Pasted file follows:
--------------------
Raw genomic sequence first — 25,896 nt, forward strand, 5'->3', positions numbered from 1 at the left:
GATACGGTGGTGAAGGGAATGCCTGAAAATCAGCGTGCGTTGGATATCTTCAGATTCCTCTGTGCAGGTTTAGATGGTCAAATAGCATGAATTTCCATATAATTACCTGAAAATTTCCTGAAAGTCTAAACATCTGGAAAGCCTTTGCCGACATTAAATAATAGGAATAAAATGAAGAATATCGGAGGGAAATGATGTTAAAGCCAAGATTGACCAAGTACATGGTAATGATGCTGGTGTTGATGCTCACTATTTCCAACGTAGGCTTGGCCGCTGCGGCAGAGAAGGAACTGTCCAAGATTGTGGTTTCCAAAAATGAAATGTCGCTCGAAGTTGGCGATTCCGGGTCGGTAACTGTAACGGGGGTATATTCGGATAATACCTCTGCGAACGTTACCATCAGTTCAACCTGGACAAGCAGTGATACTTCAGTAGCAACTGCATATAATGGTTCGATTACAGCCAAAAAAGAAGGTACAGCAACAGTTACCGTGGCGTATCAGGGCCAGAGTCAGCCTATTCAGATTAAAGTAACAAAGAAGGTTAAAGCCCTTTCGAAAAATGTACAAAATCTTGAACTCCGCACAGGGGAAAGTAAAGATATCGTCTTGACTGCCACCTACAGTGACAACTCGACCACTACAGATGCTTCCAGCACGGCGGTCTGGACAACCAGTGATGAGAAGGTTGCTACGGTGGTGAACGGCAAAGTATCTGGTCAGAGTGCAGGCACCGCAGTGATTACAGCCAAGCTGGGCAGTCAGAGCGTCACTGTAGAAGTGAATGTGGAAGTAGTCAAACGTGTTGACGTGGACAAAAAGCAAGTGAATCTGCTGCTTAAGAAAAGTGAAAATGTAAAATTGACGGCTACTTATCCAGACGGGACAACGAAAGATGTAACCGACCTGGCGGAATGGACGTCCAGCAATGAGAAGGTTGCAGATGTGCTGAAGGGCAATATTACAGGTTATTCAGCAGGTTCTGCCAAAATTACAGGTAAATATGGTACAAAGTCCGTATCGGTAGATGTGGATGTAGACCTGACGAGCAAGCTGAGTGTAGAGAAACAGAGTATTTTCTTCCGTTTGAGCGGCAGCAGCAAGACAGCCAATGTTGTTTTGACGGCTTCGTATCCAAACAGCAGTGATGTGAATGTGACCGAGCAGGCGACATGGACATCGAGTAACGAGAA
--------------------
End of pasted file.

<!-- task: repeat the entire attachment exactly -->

Raw genomic sequence first — 25,896 nt, forward strand, 5'->3', positions numbered from 1 at the left:
GATACGGTGGTGAAGGGAATGCCTGAAAATCAGCGTGCGTTGGATATCTTCAGATTCCTCTGTGCAGGTTTAGATGGTCAAATAGCATGAATTTCCATATAATTACCTGAAAATTTCCTGAAAGTCTAAACATCTGGAAAGCCTTTGCCGACATTAAATAATAGGAATAAAATGAAGAATATCGGAGGGAAATGATGTTAAAGCCAAGATTGACCAAGTACATGGTAATGATGCTGGTGTTGATGCTCACTATTTCCAACGTAGGCTTGGCCGCTGCGGCAGAGAAGGAACTGTCCAAGATTGTGGTTTCCAAAAATGAAATGTCGCTCGAAGTTGGCGATTCCGGGTCGGTAACTGTAACGGGGGTATATTCGGATAATACCTCTGCGAACGTTACCATCAGTTCAACCTGGACAAGCAGTGATACTTCAGTAGCAACTGCATATAATGGTTCGATTACAGCCAAAAAAGAAGGTACAGCAACAGTTACCGTGGCGTATCAGGGCCAGAGTCAGCCTATTCAGATTAAAGTAACAAAGAAGGTTAAAGCCCTTTCGAAAAATGTACAAAATCTTGAACTCCGCACAGGGGAAAGTAAAGATATCGTCTTGACTGCCACCTACAGTGACAACTCGACCACTACAGATGCTTCCAGCACGGCGGTCTGGACAACCAGTGATGAGAAGGTTGCTACGGTGGTGAACGGCAAAGTATCTGGTCAGAGTGCAGGCACCGCAGTGATTACAGCCAAGCTGGGCAGTCAGAGCGTCACTGTAGAAGTGAATGTGGAAGTAGTCAAACGTGTTGACGTGGACAAAAAGCAAGTGAATCTGCTGCTTAAGAAAAGTGAAAATGTAAAATTGACGGCTACTTATCCAGACGGGACAACGAAAGATGTAACCGACCTGGCGGAATGGACGTCCAGCAATGAGAAGGTTGCAGATGTGCTGAAGGGCAATATTACAGGTTATTCAGCAGGTTCTGCCAAAATTACAGGTAAATATGGTACAAAGTCCGTATCGGTAGATGTGGATGTAGACCTGACGAGCAAGCTGAGTGTAGAGAAACAGAGTATTTTCTTCCGTTTGAGCGGCAGCAGCAAGACAGCCAATGTTGTTTTGACGGCTTCGTATCCAAACAGCAGTGATGTGAATGTGACCGAGCAGGCGACATGGACATCGAGTAACGAGAA